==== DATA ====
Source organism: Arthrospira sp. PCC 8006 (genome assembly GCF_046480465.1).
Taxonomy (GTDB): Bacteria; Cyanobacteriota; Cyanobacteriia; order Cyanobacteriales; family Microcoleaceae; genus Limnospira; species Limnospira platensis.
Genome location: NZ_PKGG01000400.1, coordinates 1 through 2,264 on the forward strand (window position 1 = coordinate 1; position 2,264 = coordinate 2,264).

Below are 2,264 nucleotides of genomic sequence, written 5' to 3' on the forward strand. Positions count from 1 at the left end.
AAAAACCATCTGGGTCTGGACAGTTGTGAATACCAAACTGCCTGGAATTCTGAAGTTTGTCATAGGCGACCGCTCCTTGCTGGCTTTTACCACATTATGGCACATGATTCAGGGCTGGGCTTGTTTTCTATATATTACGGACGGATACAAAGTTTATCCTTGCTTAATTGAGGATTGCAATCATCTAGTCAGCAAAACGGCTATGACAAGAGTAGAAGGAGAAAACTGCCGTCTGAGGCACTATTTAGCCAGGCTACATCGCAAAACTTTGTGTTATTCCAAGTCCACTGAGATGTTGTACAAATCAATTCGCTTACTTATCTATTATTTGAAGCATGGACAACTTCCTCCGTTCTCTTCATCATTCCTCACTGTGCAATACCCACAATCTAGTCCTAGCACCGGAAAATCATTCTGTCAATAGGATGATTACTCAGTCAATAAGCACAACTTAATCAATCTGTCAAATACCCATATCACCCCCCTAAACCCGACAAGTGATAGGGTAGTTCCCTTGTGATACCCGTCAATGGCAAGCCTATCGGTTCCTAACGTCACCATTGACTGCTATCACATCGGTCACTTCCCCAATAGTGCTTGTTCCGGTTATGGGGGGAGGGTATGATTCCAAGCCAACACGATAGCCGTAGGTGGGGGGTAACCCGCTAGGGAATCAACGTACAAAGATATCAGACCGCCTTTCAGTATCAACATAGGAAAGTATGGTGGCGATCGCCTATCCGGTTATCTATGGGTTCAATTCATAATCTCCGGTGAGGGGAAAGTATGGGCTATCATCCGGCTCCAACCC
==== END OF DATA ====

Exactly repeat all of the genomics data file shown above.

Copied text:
Source organism: Arthrospira sp. PCC 8006 (genome assembly GCF_046480465.1).
Taxonomy (GTDB): Bacteria; Cyanobacteriota; Cyanobacteriia; order Cyanobacteriales; family Microcoleaceae; genus Limnospira; species Limnospira platensis.
Genome location: NZ_PKGG01000400.1, coordinates 1 through 2,264 on the forward strand (window position 1 = coordinate 1; position 2,264 = coordinate 2,264).

Below are 2,264 nucleotides of genomic sequence, written 5' to 3' on the forward strand. Positions count from 1 at the left end.
AAAAACCATCTGGGTCTGGACAGTTGTGAATACCAAACTGCCTGGAATTCTGAAGTTTGTCATAGGCGACCGCTCCTTGCTGGCTTTTACCACATTATGGCACATGATTCAGGGCTGGGCTTGTTTTCTATATATTACGGACGGATACAAAGTTTATCCTTGCTTAATTGAGGATTGCAATCATCTAGTCAGCAAAACGGCTATGACAAGAGTAGAAGGAGAAAACTGCCGTCTGAGGCACTATTTAGCCAGGCTACATCGCAAAACTTTGTGTTATTCCAAGTCCACTGAGATGTTGTACAAATCAATTCGCTTACTTATCTATTATTTGAAGCATGGACAACTTCCTCCGTTCTCTTCATCATTCCTCACTGTGCAATACCCACAATCTAGTCCTAGCACCGGAAAATCATTCTGTCAATAGGATGATTACTCAGTCAATAAGCACAACTTAATCAATCTGTCAAATACCCATATCACCCCCCTAAACCCGACAAGTGATAGGGTAGTTCCCTTGTGATACCCGTCAATGGCAAGCCTATCGGTTCCTAACGTCACCATTGACTGCTATCACATCGGTCACTTCCCCAATAGTGCTTGTTCCGGTTATGGGGGGAGGGTATGATTCCAAGCCAACACGATAGCCGTAGGTGGGGGGTAACCCGCTAGGGAATCAACGTACAAAGATATCAGACCGCCTTTCAGTATCAACATAGGAAAGTATGGTGGCGATCGCCTATCCGGTTATCTATGGGTTCAATTCATAATCTCCGGTGAGGGGAAAGTATGGGCTATCATCCGGCTCCAACCC